“I wanted to face her (Li),” Lopez said. “I knew it’d be a tough match.”

July 19, 2018

Round of 64 Resumes After Another Fog Delay


July 16-21, 2018, Poppy Hills Golf Course, Pebble Beach, Calif.

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By NCGA Staff

The Round of 64 resumed following another two-hour fog delay in the morning.

Out on the course, No.1 seed Lucy Li pulled her match against No.64 Cory Lopez back to all-square through 11 holes. When play was called late Wednesday, Li trailed by a hole.

No.2 seed Yealimi Noh of Concord, meanwhile, was 2-up through 10 in her match against No.63 seed Ela Ancona of Argentina. Noh was 3-under on her card with three birdies.

Madelyn Gamble of Pleasant Hill, the No.40 seed, fell to No.25 Elizabeth Wang, 2 and 1.

The two other NorCal players still in the brackets–Katherine Zhui of San Jose and Ashely Shim of San Mateo—were all-square thru nine and 1-up thru two, respectively.

Check out the U.S. Girls’ Junior scoring page for any updates as the day progresses.

July 17, 2018

Interrupted Second Round Cramps Noh’s Style


July 16-21, 2018, Poppy Hills Golf Course, Pebble Beach, Calif.

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By Gary McCormick

Interrupted second round cramps Noh’s style

Yealimi Noh’s interrupted second round had an odd interlude that got her third day of competition in the 2018 U.S. Girls’ Junior Championship off to a disjointed start.

When the horn blew on Tuesday to end play on account of darkness, Noh and playing partner Ashley Gilliam elected to finish the seventh hole, while the third member of their group, Cory Lopez, whose ball was sitting in the rough fringe at the edge of the green after a poor bunker recovery, elected not to finish out. Not only that, but the group behind them elected to play up and putt out rather than mark their ball positions in the fairway. As a result, Noh and Gilliam, and the three players in the following group, all waited on the 8th tee box while Lopez finished up on #7.

Noh was mystified by the decision: “I don’t understand why she didn’t finish. It was going to be basically the same thing that she played yesterday, and it definitely got us really behind from the start.”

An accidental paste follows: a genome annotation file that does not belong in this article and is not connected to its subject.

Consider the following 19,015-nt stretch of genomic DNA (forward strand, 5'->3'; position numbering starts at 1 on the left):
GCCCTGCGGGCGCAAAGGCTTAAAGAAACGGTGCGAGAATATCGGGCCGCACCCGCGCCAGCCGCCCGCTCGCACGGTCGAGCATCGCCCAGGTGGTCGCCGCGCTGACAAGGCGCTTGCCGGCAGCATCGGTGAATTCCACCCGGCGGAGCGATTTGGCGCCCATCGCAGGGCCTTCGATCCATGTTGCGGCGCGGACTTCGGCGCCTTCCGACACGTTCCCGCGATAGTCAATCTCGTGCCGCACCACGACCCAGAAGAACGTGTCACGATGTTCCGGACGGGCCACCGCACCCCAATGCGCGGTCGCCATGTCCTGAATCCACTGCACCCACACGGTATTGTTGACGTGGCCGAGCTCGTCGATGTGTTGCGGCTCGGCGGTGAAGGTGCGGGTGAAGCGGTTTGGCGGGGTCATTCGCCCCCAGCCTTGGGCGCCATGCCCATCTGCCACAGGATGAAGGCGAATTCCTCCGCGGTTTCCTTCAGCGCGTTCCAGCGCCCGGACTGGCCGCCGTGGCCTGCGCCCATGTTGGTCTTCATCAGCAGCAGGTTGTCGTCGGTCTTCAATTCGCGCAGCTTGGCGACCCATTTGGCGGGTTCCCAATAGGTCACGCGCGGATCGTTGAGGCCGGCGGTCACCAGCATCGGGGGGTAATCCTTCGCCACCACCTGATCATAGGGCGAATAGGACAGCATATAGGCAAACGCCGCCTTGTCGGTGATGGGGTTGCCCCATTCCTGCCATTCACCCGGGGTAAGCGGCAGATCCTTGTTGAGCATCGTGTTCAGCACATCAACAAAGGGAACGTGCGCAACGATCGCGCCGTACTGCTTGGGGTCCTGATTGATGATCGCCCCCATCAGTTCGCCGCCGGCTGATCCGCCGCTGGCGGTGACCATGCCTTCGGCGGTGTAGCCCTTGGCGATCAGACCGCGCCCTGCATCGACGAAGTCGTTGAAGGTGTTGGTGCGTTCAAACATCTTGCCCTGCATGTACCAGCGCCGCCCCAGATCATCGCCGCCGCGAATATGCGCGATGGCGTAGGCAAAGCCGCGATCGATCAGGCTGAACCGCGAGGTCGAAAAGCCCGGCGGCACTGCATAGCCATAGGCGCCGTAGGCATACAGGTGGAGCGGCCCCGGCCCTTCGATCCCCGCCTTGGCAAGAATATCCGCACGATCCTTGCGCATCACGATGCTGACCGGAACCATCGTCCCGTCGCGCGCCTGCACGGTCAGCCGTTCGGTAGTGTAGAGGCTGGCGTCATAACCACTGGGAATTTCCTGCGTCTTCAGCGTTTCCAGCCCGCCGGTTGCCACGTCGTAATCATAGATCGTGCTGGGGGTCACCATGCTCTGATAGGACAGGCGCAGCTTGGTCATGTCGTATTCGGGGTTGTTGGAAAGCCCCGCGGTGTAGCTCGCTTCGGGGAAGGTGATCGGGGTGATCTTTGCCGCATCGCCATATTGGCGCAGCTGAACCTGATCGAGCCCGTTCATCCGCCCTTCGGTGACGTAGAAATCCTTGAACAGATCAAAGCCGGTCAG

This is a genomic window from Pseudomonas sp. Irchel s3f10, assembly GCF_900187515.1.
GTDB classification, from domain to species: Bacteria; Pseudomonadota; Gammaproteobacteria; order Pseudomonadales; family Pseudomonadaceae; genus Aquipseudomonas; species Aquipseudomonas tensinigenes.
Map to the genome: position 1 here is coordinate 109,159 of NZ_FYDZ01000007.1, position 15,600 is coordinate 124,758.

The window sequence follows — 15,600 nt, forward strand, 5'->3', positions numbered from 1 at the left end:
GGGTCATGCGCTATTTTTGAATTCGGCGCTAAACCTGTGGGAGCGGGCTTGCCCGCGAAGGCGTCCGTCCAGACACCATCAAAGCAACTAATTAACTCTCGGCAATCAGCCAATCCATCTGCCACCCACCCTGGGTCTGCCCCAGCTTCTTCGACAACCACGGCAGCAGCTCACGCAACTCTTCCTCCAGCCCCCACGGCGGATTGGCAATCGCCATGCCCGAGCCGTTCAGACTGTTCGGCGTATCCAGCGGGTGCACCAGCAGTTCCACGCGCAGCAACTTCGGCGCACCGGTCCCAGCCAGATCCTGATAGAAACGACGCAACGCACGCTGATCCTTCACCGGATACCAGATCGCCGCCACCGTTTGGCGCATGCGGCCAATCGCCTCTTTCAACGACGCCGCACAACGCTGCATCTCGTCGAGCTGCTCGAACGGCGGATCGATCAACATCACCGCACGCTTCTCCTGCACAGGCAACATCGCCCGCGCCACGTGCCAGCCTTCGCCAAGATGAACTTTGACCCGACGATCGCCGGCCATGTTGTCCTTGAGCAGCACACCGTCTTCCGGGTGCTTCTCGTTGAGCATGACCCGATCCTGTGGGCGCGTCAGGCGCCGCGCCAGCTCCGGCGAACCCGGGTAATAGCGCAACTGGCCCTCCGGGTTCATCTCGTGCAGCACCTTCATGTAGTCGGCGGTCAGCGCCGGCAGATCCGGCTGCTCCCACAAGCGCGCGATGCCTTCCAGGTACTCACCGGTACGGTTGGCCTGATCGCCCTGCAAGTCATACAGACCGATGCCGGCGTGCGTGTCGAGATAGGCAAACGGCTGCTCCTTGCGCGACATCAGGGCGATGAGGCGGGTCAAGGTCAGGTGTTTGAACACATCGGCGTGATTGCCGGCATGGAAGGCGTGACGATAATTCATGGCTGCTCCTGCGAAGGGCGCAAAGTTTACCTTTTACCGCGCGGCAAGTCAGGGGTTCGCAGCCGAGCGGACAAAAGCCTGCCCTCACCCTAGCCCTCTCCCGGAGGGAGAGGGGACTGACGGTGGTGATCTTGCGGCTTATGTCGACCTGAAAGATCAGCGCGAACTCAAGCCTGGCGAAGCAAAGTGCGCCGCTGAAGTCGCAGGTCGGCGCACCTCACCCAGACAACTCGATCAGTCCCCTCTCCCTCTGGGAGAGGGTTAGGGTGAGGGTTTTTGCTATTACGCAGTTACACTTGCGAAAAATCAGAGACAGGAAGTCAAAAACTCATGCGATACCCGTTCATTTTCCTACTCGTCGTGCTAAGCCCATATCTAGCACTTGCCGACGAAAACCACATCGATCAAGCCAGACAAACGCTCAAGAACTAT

Noh’s group received a couple of warnings at the checkpoint holes on the course, and had a 15-minute discussion of their pace of play with USGA officials in the scoring tent after their round.

The interrupted round, the result of a 4-1/2-hour delay due to foggy conditions, definitely caught Noh wrong-footed. She was 3-under through the first seven holes of the second round, then 2-over for the final 11, for a +1 second round and a final score of 6-under.  The score placed her second behind cross-Bay rival Lucy Li, who medaled in the stroke play portion of the tournament with a final score of 11-under 131.

Noh’s game was obviously off in the delayed portion of the second round, which saw her hitting only four fairways in 11 holes, and playing out of waste areas, fairway bunkers and greenside bunkers on five holes – after hitting nothing but fairways and greens in the first seven holes.

“I really wish we were able to get in more holes yesterday and not have that really big delay. The second round, when I was playing at 6:30, I was hitting it really good, my putting was good, and everything was clicking, but I wasn’t able to continue, and started off kind of flat today.”

Noh played without a caddie for the 36-hole stroke play qualifier, unlike most of the players in the tournament: “I am having a caddie during match play, my friend came up to caddie for me, but I like playing by myself. A caddie is OK, but I like being in my own zone. Even raking the bunkers and pushing my cart is part of my routine and what I do in every tournament because we don’t have caddies (in AJGA tournaments). It’s just normal.”

Check out the U.S. Girls’ Junior scoring page for any updates as the day progresses.

July 17, 2018

Second Round Update

July 16-21, 2018, Poppy Hills Golf Course, Pebble Beach, Calif.

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By Jerry Stewart

While half the field, including Lucy Li, spent Wednesday morning resting or sleeping in, the other half was busy trying to complete the second round of stroke play qualifying.

As soon as the second round is complete (including any playoffs for the final match play seeds), the championship will move on to the first round of match play.

Out on the course, Concord resident Yealimi Noh was still trying to catch Li, who finished stroke play at 11-under 131. Noh was at 7-under through 11 holes.